I came across a linux kernel tutorial and there they talked about 4 pairs of identifiers and one of them was file system uid and gid.
Could someone explain me what it is and how it is different from uid and gid?
Who would have thought that this question would drag out such a collection of overconfident and underinformed responses!
The file system uid or fsuid is a Linux feature designed to help the NFS server implementation. It is an extra (non-POSIX) uid which is used only for file permission checks. For any process that doesn't call
setfsuid (basically any process that's not trying to be an NFS server), the fsuid is the same as the effective uid.
There's even a man page for it, so excuse for claiming it doesn't exist.
Update: I was inspired to go find the origin of fsuid. When it was added in Linux 1.1.44, this comment was put above the new
+ * "setfsuid()" sets the fsuid - the uid used for filesystem checks. This
+ * is used for "access()" and for the NFS daemon (letting nfsd stay at
+ * whatever uid it wants to). It normally shadows "euid", except when
+ * explicitly set by setfsuid() or for access..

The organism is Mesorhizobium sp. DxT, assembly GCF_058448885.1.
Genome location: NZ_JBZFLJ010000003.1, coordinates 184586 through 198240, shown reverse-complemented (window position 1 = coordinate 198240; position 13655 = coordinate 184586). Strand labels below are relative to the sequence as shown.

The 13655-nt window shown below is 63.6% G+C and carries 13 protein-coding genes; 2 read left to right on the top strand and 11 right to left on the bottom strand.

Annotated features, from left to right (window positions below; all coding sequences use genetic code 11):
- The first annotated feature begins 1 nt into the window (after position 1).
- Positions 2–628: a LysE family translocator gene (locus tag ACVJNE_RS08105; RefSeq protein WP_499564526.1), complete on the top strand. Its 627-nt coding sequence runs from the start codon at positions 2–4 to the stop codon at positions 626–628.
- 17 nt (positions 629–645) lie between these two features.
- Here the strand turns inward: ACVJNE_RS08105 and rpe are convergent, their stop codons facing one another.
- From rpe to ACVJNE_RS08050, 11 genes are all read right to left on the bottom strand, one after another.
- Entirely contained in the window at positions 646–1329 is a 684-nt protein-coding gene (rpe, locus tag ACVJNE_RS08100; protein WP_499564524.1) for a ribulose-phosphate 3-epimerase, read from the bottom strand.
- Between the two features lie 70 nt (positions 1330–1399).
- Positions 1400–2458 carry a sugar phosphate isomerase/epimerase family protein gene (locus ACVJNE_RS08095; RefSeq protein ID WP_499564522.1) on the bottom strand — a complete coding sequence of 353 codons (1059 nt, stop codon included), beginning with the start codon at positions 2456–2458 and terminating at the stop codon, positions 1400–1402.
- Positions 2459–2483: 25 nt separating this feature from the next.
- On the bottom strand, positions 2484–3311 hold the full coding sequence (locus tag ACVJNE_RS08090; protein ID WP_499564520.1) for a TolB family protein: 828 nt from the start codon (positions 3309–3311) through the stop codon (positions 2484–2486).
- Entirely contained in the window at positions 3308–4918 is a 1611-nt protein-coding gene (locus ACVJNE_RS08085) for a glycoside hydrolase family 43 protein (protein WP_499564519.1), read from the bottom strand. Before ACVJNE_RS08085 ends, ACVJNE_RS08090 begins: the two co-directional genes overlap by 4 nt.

and this change was made in the comment above
- * XXX we should use the real ids for checking _all_ components of the
- * path. Now we only use them for the final component of the path.
+ * access() needs to use the real uid/gid, not the effective uid/gid.
+ * We do this by temporarily setting fsuid/fsgid to the wanted values
So NFS was one of the original two purposes. The other was making
access work correctly.
access is used by setuid programs to determine whether the real user would have access to a file without the additional privileges of the setuid. Before 1.1.44 it was buggy. Since then, it's been using a temporary change of fsuid to do the work. Since the fsuid is restored before the
access system call returns, you'll never actually see the change from userspace.